Date of Award
Doctor of Philosophy (PhD)
Organismic and Evolutionary Biology
Jeffrey L. Blanchard
Benjamin B. Normark
comparative genomics, genome reduction, marine cyanobacteria, mutation rate, natural selection, Prochlorococcus
Biology, general | Ecology and Evolutionary Biology
Small bacterial genomes are believed to be evolutionarily derived from larger genomes through massive loss of genes and are usually associated with symbiotic or pathogenic lifestyles. It is therefore intriguing that a similar phenomenon of genome reduction has been reported within a group of free-living phototrophic marine cyanobacteria Prochlorococcus. Here I have investigated the roles of natural selection and mutation rate in the process of Prochlorococcus genome size reduction. Using a data set of complete cyanobacterial genomes including 12 Prochlorococcus and a sister group of 5 marine Synechococcus, I first reconstructed the steps leading to Prochlorococcus genome reduction in a phylogenetic context. The result reveals that small genome sizes within Prochlorococcus were largely determined by massive gene loss shortly after the split of Prochlorococcus and Synechococcus (a process we refer to as early genome reduction). A maximum likelihood approach was then used to estimate changes in both selection effect and mutation rate in the evolutionary history of Prochlorococcus. I also examined the effect of selection and functional importance of a subset of ancestor-derived genes those are lost in Prochlorococcus but are still retained in the genomes of its sister Synechococcus group. It appears that purifying selection was strongest when a large number of small effect genes were deleted from nearly all functional categories. And during this period, mutation rate also accelerated. Based on these results, I propose that shortly after Prochlorococcus diverged from its common ancestor with marine Synechococcus, its population size increased quickly and thus the efficacy of selection became very high. Due to limited nutrients and relatively constant environment, selection favored a streamlined genome for maximum economies in material and energy, causing subsequent reduction in genome size and possibly also contributing to the observed higher mutation rate.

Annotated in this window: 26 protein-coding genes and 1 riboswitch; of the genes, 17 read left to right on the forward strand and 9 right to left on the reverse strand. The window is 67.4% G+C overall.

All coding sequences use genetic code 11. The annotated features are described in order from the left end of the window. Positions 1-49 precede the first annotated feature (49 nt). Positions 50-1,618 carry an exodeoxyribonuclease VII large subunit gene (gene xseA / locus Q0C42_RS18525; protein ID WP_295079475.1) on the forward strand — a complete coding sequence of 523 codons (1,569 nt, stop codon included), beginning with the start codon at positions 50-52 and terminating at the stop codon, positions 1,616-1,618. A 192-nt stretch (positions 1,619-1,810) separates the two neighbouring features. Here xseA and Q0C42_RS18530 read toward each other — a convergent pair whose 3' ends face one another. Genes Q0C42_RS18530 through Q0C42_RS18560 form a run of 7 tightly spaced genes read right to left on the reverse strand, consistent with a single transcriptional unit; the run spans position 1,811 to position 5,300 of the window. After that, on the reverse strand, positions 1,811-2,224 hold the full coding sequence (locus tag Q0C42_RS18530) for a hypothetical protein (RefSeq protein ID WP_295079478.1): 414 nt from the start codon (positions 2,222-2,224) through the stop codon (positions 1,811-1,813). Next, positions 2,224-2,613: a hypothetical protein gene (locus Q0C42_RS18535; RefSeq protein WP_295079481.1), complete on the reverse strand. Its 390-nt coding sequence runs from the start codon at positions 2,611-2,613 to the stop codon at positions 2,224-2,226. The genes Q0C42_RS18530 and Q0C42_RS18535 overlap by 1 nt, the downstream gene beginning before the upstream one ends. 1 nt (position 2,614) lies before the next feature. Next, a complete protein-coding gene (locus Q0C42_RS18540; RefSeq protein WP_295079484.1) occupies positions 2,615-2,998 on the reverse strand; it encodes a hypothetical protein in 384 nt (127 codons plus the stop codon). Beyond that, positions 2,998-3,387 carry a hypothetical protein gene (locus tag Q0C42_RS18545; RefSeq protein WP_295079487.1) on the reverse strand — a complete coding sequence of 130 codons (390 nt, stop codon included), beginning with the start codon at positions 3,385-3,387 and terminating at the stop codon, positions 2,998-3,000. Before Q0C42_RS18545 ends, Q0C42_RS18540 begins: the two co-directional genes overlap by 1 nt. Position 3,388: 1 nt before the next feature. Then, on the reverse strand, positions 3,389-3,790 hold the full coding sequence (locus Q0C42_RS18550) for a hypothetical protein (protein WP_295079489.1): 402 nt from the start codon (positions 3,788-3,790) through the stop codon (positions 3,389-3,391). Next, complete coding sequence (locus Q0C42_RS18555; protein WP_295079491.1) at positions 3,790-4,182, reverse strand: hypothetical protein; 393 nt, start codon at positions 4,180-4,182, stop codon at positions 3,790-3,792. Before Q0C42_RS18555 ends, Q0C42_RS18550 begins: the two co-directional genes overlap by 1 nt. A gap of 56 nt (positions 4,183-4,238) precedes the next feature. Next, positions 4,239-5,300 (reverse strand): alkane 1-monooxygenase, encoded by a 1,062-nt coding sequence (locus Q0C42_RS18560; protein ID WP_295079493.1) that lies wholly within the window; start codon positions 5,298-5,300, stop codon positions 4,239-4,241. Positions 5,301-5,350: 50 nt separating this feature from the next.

Sun, Zhiyi, "New Genomic Approaches Reveal the Process of Genome Reduction in Prochlorococcus" (2011). Open Access Dissertations. Paper 352.